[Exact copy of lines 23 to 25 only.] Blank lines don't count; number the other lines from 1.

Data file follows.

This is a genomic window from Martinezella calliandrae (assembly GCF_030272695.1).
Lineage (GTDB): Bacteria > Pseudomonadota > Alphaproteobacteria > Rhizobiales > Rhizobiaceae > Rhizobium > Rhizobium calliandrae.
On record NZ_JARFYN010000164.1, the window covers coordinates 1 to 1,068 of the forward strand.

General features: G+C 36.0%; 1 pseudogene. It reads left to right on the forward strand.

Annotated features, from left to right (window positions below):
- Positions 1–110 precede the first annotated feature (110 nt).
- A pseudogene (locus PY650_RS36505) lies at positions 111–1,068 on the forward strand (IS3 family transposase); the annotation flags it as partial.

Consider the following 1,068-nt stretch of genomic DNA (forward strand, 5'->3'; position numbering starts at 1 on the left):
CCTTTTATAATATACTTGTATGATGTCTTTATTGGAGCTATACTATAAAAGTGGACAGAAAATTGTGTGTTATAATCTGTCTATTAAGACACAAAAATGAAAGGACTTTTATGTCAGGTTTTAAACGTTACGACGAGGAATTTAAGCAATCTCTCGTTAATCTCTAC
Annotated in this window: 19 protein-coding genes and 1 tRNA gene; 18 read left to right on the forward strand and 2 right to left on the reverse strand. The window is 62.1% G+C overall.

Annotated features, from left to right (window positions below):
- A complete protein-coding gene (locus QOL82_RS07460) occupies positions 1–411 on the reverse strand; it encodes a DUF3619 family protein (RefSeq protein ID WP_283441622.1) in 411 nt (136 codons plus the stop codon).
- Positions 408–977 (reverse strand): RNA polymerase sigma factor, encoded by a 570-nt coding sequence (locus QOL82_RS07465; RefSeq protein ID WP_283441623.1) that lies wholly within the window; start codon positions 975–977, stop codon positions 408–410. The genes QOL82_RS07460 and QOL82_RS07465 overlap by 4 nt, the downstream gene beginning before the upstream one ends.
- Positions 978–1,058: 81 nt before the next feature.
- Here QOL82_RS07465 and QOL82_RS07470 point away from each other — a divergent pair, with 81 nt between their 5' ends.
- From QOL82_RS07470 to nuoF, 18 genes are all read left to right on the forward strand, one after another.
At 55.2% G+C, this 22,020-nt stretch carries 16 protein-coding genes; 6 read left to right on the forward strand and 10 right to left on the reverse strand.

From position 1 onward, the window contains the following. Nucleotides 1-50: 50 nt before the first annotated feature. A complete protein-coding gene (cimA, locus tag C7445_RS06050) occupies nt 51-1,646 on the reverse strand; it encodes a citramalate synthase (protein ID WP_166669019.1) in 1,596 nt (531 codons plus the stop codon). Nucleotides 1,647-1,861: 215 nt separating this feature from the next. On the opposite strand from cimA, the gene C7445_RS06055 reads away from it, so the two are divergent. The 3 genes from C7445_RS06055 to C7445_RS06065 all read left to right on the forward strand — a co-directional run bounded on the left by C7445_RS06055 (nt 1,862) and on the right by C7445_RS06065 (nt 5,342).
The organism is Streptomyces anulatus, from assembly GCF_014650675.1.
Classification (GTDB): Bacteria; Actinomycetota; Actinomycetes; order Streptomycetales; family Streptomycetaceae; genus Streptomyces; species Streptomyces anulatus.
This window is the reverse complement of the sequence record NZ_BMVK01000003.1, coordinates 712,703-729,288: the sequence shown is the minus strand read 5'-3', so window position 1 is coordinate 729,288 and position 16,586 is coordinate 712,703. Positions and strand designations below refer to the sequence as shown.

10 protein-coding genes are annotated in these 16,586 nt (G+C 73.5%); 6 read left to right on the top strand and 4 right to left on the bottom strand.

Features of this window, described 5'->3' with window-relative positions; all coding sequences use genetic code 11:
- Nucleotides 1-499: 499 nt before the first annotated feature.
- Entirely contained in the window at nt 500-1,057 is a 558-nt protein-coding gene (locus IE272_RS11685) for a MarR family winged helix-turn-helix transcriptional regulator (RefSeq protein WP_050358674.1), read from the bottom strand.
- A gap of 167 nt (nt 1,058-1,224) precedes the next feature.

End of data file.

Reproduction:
Features of this window, described 5'->3' with window-relative positions; all coding sequences use genetic code 11:
- Nucleotides 1-499: 499 nt before the first annotated feature.
- Entirely contained in the window at nt 500-1,057 is a 558-nt protein-coding gene (locus IE272_RS11685) for a MarR family winged helix-turn-helix transcriptional regulator (RefSeq protein WP_050358674.1), read from the bottom strand.